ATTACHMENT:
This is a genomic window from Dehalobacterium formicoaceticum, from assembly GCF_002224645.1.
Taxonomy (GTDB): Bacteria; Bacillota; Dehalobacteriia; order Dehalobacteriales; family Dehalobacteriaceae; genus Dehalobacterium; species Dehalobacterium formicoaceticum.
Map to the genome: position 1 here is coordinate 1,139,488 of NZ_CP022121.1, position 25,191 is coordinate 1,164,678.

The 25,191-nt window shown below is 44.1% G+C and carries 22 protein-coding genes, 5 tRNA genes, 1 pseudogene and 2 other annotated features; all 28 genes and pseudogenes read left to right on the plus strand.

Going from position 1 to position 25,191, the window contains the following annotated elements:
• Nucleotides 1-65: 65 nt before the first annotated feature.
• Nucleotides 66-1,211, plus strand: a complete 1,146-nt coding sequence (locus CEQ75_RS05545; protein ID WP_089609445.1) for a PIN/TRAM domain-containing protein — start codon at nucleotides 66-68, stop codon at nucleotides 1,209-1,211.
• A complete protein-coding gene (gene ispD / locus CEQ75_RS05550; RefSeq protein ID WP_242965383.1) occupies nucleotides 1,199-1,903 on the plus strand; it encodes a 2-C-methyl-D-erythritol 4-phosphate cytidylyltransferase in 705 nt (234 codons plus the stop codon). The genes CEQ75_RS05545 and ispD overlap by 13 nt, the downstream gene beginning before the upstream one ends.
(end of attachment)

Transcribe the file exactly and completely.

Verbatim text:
This is a genomic window from Dehalobacterium formicoaceticum, from assembly GCF_002224645.1.
Taxonomy (GTDB): Bacteria; Bacillota; Dehalobacteriia; order Dehalobacteriales; family Dehalobacteriaceae; genus Dehalobacterium; species Dehalobacterium formicoaceticum.
Map to the genome: position 1 here is coordinate 1,139,488 of NZ_CP022121.1, position 25,191 is coordinate 1,164,678.

The 25,191-nt window shown below is 44.1% G+C and carries 22 protein-coding genes, 5 tRNA genes, 1 pseudogene and 2 other annotated features; all 28 genes and pseudogenes read left to right on the plus strand.

Going from position 1 to position 25,191, the window contains the following annotated elements:
• Nucleotides 1-65: 65 nt before the first annotated feature.
• Nucleotides 66-1,211, plus strand: a complete 1,146-nt coding sequence (locus CEQ75_RS05545; protein ID WP_089609445.1) for a PIN/TRAM domain-containing protein — start codon at nucleotides 66-68, stop codon at nucleotides 1,209-1,211.
• A complete protein-coding gene (gene ispD / locus CEQ75_RS05550; RefSeq protein ID WP_242965383.1) occupies nucleotides 1,199-1,903 on the plus strand; it encodes a 2-C-methyl-D-erythritol 4-phosphate cytidylyltransferase in 705 nt (234 codons plus the stop codon). The genes CEQ75_RS05545 and ispD overlap by 13 nt, the downstream gene beginning before the upstream one ends.